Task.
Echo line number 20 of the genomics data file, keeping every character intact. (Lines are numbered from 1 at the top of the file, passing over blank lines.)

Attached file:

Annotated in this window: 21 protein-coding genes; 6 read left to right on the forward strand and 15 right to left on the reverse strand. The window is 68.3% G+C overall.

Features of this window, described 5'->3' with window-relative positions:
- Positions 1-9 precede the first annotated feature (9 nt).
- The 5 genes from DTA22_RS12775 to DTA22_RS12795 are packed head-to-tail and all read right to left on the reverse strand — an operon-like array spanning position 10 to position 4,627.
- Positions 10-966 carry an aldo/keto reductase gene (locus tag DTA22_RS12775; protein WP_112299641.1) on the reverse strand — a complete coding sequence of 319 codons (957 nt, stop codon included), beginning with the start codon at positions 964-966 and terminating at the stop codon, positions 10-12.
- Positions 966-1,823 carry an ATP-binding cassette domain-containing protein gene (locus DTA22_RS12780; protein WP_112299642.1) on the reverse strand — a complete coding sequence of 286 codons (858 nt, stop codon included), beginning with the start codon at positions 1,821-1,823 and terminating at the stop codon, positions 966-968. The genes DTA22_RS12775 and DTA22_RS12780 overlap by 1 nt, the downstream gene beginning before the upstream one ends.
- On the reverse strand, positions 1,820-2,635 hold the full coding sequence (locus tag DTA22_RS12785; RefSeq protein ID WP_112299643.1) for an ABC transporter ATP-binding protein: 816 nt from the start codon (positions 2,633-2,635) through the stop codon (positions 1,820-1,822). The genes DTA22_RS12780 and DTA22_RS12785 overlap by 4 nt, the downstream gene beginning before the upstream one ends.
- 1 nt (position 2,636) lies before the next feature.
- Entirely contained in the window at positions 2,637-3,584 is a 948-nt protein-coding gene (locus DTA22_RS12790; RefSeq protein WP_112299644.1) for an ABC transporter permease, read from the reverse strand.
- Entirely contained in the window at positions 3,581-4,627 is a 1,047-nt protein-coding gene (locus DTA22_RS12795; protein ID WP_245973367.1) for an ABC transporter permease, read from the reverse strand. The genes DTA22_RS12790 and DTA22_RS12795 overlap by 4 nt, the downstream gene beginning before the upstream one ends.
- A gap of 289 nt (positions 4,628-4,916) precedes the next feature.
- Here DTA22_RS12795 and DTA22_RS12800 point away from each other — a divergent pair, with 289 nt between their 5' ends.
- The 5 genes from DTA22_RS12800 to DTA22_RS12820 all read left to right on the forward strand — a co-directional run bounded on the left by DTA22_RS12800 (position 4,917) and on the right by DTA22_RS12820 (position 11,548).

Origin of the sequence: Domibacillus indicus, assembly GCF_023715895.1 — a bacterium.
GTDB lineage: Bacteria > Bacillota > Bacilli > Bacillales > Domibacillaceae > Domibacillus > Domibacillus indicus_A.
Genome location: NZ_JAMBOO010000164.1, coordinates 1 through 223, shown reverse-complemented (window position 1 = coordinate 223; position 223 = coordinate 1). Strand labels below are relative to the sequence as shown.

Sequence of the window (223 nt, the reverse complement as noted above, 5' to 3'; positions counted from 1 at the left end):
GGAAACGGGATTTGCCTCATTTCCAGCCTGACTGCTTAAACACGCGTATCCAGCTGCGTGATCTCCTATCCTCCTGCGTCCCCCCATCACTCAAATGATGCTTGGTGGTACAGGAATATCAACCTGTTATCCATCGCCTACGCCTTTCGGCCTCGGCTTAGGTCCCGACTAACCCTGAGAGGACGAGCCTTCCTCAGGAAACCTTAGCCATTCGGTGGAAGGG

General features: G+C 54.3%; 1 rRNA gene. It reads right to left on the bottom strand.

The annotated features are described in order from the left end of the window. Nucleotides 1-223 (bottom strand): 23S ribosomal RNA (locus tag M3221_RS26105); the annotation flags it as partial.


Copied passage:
The annotated features are described in order from the left end of the window. Nucleotides 1-223 (bottom strand): 23S ribosomal RNA (locus tag M3221_RS26105); the annotation flags it as partial.